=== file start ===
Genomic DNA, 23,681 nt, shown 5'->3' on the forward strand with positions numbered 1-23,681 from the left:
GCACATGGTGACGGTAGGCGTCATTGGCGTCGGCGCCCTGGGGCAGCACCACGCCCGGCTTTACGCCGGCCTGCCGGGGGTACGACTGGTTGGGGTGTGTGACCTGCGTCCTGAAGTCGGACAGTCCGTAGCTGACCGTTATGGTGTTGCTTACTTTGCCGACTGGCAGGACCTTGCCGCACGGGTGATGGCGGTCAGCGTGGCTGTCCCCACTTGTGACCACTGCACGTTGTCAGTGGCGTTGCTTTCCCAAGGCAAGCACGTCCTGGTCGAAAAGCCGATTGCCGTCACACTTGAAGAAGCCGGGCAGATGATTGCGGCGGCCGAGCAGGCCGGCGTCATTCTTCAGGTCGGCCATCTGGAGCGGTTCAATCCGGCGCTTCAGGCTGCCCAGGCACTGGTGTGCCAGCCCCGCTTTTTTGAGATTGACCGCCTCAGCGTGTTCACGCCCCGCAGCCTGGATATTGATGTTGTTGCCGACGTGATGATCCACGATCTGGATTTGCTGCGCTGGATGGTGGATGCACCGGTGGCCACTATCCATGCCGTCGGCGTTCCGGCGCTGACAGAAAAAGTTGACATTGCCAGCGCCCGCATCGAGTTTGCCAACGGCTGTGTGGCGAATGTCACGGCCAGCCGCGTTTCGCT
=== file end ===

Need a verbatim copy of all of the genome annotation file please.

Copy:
Genomic DNA, 23,681 nt, shown 5'->3' on the forward strand with positions numbered 1-23,681 from the left:
GCACATGGTGACGGTAGGCGTCATTGGCGTCGGCGCCCTGGGGCAGCACCACGCCCGGCTTTACGCCGGCCTGCCGGGGGTACGACTGGTTGGGGTGTGTGACCTGCGTCCTGAAGTCGGACAGTCCGTAGCTGACCGTTATGGTGTTGCTTACTTTGCCGACTGGCAGGACCTTGCCGCACGGGTGATGGCGGTCAGCGTGGCTGTCCCCACTTGTGACCACTGCACGTTGTCAGTGGCGTTGCTTTCCCAAGGCAAGCACGTCCTGGTCGAAAAGCCGATTGCCGTCACACTTGAAGAAGCCGGGCAGATGATTGCGGCGGCCGAGCAGGCCGGCGTCATTCTTCAGGTCGGCCATCTGGAGCGGTTCAATCCGGCGCTTCAGGCTGCCCAGGCACTGGTGTGCCAGCCCCGCTTTTTTGAGATTGACCGCCTCAGCGTGTTCACGCCCCGCAGCCTGGATATTGATGTTGTTGCCGACGTGATGATCCACGATCTGGATTTGCTGCGCTGGATGGTGGATGCACCGGTGGCCACTATCCATGCCGTCGGCGTTCCGGCGCTGACAGAAAAAGTTGACATTGCCAGCGCCCGCATCGAGTTTGCCAACGGCTGTGTGGCGAATGTCACGGCCAGCCGCGTTTCGCT